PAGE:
The Modern Gloss is a project created by, written by, and edited by Cory Winslow (MEMAG), Jake Norwood (CKDF), Mike Edelson (NYHFA), and Ben Michels (BP). It is a modern take on Liechtenauer's zettel documenting our understanding of the early Kunst des Fechtens system for fighting with the longsword. This is a living project and, as such, the posts are subject to being updated or added to as we move forward. The posts themselves should not be taken in isolation, but as part of the system as a whole. All currently available posts will be catalogued on this page for easy reference.
The lessons contained in the following verses form the tactical framework for the Art of the Sword. Within this section are teachings on hewing, seizing the initiative, how to attack your opponent, from what side to attack, strategic principles, and special hews; making up the commonly applicable lessons of Grandmaster Liechtenauer’s Art.
Taking the Initiative
Who goes after hewing,
He deserves little joy in his art.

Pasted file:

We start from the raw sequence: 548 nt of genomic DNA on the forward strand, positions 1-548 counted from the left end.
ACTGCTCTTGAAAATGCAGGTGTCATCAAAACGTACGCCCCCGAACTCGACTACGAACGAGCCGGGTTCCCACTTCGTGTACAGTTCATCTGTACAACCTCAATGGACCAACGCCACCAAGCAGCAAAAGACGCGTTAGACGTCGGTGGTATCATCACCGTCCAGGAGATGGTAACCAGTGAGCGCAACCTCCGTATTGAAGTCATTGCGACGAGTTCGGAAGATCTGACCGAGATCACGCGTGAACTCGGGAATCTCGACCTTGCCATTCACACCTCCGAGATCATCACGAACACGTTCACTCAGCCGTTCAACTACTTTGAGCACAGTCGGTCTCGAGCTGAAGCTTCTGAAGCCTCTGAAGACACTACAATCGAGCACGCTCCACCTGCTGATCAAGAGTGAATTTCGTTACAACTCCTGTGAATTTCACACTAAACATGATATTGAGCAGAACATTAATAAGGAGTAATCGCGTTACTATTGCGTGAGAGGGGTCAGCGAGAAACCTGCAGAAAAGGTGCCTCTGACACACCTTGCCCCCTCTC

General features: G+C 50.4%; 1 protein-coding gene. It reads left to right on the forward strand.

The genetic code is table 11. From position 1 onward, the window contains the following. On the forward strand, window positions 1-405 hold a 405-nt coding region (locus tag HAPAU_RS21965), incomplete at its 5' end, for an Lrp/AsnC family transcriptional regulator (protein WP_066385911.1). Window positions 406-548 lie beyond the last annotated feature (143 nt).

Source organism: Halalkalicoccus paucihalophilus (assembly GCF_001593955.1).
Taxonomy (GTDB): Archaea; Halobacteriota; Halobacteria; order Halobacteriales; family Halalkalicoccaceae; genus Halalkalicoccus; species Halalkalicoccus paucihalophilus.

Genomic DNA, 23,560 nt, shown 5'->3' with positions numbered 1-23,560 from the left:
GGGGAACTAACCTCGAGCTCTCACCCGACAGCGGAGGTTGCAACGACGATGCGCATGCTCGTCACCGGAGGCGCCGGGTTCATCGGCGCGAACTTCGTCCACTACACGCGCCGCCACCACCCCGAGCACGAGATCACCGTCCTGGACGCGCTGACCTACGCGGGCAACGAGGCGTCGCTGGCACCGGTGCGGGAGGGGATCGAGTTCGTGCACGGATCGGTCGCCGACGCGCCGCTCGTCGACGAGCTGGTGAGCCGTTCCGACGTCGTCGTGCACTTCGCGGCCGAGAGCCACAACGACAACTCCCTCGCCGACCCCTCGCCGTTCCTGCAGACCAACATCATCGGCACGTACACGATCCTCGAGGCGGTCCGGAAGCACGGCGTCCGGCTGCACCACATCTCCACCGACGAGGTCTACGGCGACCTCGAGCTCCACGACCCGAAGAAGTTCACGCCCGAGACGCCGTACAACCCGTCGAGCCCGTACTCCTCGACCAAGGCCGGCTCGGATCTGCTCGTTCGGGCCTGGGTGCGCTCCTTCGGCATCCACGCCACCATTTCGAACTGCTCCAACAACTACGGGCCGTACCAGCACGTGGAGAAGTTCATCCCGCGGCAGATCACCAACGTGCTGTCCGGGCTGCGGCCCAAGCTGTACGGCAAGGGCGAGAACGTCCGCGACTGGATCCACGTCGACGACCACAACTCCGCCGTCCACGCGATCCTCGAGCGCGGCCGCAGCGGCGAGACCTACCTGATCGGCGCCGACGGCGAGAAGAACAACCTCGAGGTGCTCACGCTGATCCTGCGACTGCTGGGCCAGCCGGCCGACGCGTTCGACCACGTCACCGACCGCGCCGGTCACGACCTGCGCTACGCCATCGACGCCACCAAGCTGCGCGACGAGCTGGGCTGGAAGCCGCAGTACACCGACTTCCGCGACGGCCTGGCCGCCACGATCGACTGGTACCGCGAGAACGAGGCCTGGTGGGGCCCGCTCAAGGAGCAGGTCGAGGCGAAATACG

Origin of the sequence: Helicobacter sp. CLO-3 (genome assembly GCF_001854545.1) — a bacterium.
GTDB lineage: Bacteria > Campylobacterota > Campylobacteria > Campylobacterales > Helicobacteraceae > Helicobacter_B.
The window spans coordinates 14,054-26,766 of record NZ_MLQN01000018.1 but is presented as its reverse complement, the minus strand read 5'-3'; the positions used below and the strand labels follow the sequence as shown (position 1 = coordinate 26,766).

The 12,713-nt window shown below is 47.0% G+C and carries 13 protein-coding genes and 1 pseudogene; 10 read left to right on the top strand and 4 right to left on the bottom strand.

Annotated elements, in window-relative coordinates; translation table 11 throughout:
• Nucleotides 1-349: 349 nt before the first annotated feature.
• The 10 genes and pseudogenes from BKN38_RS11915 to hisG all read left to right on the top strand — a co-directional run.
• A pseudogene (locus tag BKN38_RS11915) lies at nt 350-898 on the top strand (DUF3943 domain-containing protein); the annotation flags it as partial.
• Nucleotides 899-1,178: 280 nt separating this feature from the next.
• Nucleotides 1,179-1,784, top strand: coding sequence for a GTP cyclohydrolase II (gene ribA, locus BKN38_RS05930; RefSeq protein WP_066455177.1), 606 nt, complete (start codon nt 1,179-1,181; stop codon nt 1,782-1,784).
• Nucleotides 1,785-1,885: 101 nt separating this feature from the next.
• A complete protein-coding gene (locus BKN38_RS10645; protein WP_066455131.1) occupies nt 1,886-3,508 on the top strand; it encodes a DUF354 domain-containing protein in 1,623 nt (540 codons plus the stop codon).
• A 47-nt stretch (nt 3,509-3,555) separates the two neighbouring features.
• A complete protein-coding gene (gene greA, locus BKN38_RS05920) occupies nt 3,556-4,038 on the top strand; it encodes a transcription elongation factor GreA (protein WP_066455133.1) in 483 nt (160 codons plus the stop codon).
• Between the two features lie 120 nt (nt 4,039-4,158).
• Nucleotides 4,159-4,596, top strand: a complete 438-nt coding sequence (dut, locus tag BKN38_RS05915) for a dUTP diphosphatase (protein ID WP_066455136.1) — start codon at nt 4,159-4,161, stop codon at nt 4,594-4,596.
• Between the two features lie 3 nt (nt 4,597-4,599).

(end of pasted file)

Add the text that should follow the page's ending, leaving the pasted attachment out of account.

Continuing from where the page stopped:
This is the first tactical lesson that you shall learn with the long sword. When you and your opponent come near each other in the Approach or pre-fencing (Zufechten), that is, the phase of the fight in the onset before you lay on against your opponent, then you should not simply stand still and wait to see what techniques he will use against you, or try to only defensively parry against those techniques. Master Liechtenauer had a saying to this effect, “Who lies there, he is dead; he who moves, yet lives”. Assuming a passive role in the fight allows your opponent to dictate the action, which gives him a great advantage, because he will force you to parry him or be hit yourself. He may attack too quickly, strongly, or deceitfully for you to be able to defend against him properly with a counterattack. When you defend this way out of fear, then you have won no advantage, because you have not stopped your opponent from attacking you once more, but have only created another opening in yourself. In this case, your opponent may fail with his attacks many times with impunity, but you need only fail one parry to be struck, and if you never strike back, you will never win. Instead, fencing should simply be the circumvention of your opponent’s attempts to stop you from killing him.